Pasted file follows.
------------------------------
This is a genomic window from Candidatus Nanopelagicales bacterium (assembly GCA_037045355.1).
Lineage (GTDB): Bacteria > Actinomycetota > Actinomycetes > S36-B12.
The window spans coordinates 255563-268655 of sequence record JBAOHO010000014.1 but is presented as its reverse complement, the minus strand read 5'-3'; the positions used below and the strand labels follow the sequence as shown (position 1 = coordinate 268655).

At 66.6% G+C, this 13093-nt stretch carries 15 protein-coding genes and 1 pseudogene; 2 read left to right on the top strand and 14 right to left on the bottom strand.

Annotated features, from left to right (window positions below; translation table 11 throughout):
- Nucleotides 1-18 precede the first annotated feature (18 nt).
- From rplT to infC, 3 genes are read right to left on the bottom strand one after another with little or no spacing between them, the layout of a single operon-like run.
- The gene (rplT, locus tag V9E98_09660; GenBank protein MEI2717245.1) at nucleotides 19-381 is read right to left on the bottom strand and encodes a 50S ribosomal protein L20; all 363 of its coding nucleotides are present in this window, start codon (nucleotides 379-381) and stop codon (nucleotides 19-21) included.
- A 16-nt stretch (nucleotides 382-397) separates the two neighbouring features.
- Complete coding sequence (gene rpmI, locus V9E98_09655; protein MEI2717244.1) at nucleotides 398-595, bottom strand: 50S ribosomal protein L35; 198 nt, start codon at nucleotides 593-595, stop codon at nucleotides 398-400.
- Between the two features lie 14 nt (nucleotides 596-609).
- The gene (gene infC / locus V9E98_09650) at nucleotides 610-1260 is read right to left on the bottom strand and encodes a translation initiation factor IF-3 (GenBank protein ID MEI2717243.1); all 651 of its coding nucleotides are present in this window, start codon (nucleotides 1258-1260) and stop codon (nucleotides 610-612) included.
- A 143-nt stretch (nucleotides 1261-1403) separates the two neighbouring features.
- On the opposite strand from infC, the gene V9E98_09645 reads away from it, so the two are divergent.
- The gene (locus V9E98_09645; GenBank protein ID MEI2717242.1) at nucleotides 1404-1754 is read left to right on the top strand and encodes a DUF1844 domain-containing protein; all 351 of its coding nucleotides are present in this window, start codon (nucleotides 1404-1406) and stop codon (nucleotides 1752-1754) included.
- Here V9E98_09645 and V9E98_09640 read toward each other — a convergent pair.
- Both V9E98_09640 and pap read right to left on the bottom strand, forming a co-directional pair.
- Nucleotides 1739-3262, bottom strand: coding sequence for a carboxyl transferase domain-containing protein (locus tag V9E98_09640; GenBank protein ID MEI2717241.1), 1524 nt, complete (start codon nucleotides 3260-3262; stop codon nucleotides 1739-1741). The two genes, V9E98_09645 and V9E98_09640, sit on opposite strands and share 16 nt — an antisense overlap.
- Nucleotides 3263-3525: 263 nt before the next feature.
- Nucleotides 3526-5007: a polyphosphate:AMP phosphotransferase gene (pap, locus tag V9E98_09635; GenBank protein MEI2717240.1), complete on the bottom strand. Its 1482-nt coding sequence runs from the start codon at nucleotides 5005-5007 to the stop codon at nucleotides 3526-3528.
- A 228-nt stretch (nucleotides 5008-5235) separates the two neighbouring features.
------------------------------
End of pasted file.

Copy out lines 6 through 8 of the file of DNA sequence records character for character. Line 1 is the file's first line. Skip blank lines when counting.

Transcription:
- Nucleotides 1-18 precede the first annotated feature (18 nt).
- From rplT to infC, 3 genes are read right to left on the bottom strand one after another with little or no spacing between them, the layout of a single operon-like run.
- The gene (rplT, locus tag V9E98_09660; GenBank protein MEI2717245.1) at nucleotides 19-381 is read right to left on the bottom strand and encodes a 50S ribosomal protein L20; all 363 of its coding nucleotides are present in this window, start codon (nucleotides 379-381) and stop codon (nucleotides 19-21) included.